(V) H. Northam, eldest son of John Edward and Florence A. (Northam) Haberer, was born January 18, 1886. He was educated in the public schools, Lowville Academy, and the Syracuse Business College. In 1906 he was admitted to the business of his father, and so thoroughly mastered its details that on the death of the latter, in 1908, he assumed the entire management of his large business and estate, which has he has since conducted with marked success.
(IV) George Joseph, third son of Henry (q.v.) and Julianna (Keiser) Haberer, was born in Carthage, Jefferson County, New York, August 20, 1853, died in Lowville, New York, February 6, 1907. He was educated in the Carthage public schools, and early in life was apprenticed to William Gallagher, who taught him the cabinetmaker's trade. He became an expert mechanic, particularly in making fine cabinets and furniture. After becoming proficient at his trade he removed to Lowville, Lewis County, where he entered the furniture factory of John Conover, with whom he remained until 1876. This was a small concern, employing five or six men. In 1876, the brothers John E. and George J. formed themselves into the firm of Haberer Brothers, purchased the factory stock of Mr. Conover, and began ina small way, the business that later outgrew the small plant, spread to the large new factory and mills with their splendid equipment of modern wood-working machinery, and large force of workmen; laid low immense forests; converted the lumber into furniture that made the firm of Haberer Brothers known in every part of the country where furniture could be shipped. In 1891 the firm was dissolved by mutual agreement, and the business divided, George J. Haberer taking the retail furniture business, which included undertaking equipments, the elder brother John E. continuing the manufacturing and wholesale business. The retail store and warehouse were located on State Street, Lowville, and transacted a volume of business unrivaled by any furniture house of northern New York. Mr. Haberer inherited the sterling qualities of his father and possessed unusual business ability that made him leader in the business world. He was the architect of his own fortunes, and own his success fairly by industry, energy and keen business acumen. He accumulated a competency and lived to enjoy it. He was interested in the prosperity of his town, and no man did more to advance the prosperity of his townsmen. He served as trustee of the village of Lowville and bore his share of local responsibility. He was a faithful member of the Catholic Church, whose interests he was ever ready to advance. Politically he was a Democrat.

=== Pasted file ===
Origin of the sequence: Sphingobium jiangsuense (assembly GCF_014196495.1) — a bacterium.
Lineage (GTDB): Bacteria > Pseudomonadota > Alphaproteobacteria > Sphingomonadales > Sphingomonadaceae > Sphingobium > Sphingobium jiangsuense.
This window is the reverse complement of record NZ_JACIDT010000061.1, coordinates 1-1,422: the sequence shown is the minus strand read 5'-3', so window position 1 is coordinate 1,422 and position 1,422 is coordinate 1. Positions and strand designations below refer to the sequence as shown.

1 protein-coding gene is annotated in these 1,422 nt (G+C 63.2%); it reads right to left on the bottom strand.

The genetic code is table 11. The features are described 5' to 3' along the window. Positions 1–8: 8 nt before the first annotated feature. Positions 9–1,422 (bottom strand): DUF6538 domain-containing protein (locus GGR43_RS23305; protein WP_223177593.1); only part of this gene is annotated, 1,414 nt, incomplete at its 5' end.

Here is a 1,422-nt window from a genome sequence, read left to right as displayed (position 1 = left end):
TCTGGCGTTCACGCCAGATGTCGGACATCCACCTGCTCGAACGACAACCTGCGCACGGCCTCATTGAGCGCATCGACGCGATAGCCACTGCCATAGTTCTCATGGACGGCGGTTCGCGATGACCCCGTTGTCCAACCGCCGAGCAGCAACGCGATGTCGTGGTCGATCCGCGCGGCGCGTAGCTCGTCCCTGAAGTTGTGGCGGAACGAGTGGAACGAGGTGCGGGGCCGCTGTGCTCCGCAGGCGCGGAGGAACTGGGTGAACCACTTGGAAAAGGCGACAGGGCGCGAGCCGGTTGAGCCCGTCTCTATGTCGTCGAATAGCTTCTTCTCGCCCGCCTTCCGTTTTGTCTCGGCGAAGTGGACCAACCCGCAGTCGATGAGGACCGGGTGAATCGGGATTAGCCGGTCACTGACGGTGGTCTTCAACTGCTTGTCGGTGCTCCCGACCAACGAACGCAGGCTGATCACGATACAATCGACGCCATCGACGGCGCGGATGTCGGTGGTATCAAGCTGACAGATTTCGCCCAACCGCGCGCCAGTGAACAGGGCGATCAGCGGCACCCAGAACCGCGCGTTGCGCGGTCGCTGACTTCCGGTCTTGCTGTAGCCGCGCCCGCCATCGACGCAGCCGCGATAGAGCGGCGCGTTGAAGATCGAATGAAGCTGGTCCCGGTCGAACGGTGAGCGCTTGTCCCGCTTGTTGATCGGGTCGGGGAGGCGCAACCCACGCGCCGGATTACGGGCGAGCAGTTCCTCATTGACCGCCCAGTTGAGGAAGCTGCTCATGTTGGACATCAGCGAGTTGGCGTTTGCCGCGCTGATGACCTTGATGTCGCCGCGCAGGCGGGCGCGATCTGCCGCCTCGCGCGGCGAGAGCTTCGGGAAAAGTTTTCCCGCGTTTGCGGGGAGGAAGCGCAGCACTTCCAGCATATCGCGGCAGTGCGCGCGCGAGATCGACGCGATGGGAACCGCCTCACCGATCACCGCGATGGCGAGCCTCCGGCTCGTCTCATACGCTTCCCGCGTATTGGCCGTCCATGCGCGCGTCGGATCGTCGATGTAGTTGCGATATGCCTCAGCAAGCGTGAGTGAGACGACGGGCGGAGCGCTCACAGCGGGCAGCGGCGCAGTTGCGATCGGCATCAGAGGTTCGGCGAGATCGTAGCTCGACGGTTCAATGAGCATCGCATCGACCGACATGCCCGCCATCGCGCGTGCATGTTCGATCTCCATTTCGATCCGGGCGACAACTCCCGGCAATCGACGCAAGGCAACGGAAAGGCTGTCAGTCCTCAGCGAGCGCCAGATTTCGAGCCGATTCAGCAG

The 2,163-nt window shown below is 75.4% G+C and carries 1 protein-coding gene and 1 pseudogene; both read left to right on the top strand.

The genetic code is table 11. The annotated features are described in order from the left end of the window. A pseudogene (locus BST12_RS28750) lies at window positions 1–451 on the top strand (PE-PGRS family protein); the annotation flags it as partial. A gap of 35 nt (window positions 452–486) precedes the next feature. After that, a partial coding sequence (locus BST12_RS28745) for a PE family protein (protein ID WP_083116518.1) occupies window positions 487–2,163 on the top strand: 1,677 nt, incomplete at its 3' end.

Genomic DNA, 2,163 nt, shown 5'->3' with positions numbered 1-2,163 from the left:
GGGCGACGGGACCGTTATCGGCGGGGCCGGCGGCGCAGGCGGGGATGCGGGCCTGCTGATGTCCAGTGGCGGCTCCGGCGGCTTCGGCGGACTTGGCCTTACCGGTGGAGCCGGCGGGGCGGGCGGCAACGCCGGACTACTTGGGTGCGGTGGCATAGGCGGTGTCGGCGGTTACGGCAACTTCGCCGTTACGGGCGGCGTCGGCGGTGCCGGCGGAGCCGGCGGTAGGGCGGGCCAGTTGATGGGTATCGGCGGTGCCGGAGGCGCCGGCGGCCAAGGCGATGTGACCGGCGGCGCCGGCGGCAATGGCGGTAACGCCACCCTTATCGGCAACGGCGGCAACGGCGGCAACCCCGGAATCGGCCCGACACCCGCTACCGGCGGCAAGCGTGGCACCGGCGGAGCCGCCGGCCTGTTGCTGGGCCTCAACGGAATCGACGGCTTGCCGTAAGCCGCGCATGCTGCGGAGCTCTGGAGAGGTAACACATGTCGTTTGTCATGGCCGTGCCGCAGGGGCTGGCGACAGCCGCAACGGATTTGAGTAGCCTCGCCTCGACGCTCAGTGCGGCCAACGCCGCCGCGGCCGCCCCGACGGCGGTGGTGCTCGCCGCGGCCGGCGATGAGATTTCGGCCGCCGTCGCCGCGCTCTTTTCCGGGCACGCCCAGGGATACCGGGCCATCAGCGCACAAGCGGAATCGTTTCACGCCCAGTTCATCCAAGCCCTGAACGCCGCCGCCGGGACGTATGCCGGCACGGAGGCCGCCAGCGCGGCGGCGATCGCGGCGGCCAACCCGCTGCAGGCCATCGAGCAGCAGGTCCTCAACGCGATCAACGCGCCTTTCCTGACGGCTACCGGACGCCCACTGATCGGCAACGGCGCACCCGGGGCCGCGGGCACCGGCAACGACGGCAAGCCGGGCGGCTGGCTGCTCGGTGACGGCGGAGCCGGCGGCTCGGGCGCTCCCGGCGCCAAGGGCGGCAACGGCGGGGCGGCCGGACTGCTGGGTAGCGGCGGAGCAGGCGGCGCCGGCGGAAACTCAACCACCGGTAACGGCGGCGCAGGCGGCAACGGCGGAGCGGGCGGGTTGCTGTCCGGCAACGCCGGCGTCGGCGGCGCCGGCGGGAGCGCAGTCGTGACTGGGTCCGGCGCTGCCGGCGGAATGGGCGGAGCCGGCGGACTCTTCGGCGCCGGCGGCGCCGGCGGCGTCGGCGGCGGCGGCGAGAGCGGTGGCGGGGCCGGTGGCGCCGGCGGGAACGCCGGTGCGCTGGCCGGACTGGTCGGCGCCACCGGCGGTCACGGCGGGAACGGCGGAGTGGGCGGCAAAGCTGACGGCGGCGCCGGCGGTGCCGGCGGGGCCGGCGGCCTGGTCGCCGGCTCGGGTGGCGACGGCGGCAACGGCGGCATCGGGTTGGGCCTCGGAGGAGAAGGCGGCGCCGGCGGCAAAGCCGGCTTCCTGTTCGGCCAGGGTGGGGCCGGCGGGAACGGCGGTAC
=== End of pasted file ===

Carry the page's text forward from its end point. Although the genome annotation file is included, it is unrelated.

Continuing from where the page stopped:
He married (first) Catherine Wantz, who bore him three children, two dying in infancy; he married (second) Caroline Villers, who bore him two children, one dying in infancy. He married (third), November 27, 1806, Elizabeth T. Seubert, of Utica, New York, daughter of Andrew and Regina (Keiser) Seubert. Child of First wife: 1. George Leroy, married May E. Toussant, and has Edward and Anna Haberer. Children of second wife: 2. Bernard Villars Haberer, born August 22, 1896.
PARSONS. Many authorities state that the name of Parsons is derived from a church parson, which originally was Person, as he was the chief person in the church. Others claim this was originally the same as Pierson or Pearson. In England the name has been common for many centuries, and among the notable members of the family were Sir John Parsons, Lord Mayor of London in 1704, and Sir Humphrey Parsons, Lord Mayor of London, in 1731, and again in 1740. Many gallant soldiers have borne the name and made it noteworthy in the history of our own country, and they have also held other positions of honor and trust.
(I) Cornet Joseph Parsons, by his own statement born in England in 1618, was the first of the name to be found in New England. He appeared in 1636 in Springfield, Massachusetts, as witness of a deed from the Indians of the lands of that place and vicinity to William Pyncheon and others. According to tradition, and also some of the best authorities, Joseph was a brother of Benjamin Parsons, born in Great Torrington, Devonshire, England; the two are supposed to have accompanied their father to New England about 1630.